To this great loss a sea of tears is due;

Pope.

But the whole debt not to be paid by you.-Waller.

If he his ample palm

Should haply on ill-fated shoulders lay
Of debtor, straight his body, to the touch
Obsequious, as whilom Knights were wont,
To some enchanted castle is conveyed.

Philips.

DECAY.

FOR all, that in this world is great and gay,
Doth as a vapour vanish and decay.

The monarch oak

Three centuries grows, and three he stays
Supreme in state, and in three more decays.

Each may feel increases and decays,

And see now clearer, and now darker days.

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Taught half by reason, half by mere decay,
To welcome death, and calmly pass away.

Spenser.

Dryden.

**

Pope.

And those decays, to speak the naked truth, Through the defects of age, were crimes of youth.

A blighted trunk upon a cursed root,
Which but supplies a feeling to decay.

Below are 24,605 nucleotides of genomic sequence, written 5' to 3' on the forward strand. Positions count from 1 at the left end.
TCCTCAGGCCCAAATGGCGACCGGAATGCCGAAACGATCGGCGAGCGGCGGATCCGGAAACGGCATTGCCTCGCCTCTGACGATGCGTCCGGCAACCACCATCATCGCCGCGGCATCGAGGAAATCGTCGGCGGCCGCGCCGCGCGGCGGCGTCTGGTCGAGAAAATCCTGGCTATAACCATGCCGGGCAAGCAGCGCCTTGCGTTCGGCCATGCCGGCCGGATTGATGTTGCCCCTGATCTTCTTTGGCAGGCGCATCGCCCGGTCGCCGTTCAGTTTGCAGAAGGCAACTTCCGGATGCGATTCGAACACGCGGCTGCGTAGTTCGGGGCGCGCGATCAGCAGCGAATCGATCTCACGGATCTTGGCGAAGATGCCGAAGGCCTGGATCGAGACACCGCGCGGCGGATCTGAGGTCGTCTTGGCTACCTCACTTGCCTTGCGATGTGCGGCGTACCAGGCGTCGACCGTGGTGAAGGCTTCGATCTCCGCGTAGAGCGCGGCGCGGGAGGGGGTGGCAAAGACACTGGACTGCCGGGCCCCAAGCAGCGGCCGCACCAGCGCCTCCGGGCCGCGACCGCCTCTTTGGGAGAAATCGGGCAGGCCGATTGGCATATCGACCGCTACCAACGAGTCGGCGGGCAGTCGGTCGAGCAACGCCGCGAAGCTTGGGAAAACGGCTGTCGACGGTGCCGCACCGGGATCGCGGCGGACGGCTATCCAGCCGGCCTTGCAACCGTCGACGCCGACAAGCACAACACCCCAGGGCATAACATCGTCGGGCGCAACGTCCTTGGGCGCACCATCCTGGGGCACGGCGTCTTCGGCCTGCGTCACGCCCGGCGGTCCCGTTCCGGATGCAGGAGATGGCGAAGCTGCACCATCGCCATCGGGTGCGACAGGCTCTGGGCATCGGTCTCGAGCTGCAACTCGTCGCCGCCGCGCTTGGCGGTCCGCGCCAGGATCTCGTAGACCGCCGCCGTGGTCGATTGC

Denham.

Byron.

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DECEIT-DECEPTION.

WHAT man so wise, what earthly wit so ware,
As to descry the crafty cunning train,
By which deceit doth mask in visor fair,
And cast her colours dyed deep in grain,

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To seem like truth, whose shape she well can feign,
And fitting gestures to her purpose frame,
The guiltless man with guile to entertain?-Spenser.

Sigh no more, ladies, sigh no more,

Men were deceivers ever;

One foot on sea, and one on shore,
To one thing constant never.
Then sigh not so,

But let them go,

And be you blithe and bonny,

Converting all your sounds of woe

Into Hey nonny, nonny.

Shakspere.

The lovely young Lavinia once had friends,

And fortune smiled deceitful on her birth-Thomson.

O, what a tangled web we weave,
When first we practise to deceive!

Scott.

DECENCY.

THOSE thousand decencies, that daily flow
From all her words and actions.

And must I own, she said, my secret smart?
What with more decence were in silence kept.

Milton.

Dryden.

She speaks, behaves, and acts just as she ought,
But never, never reached one generous thought;
Virtue she finds too painful an endeavour,
Content to dwell in decencies for ever.

Pope.

Immodest words admit of no defence,
For want of decency is want of sense.

Roscommon.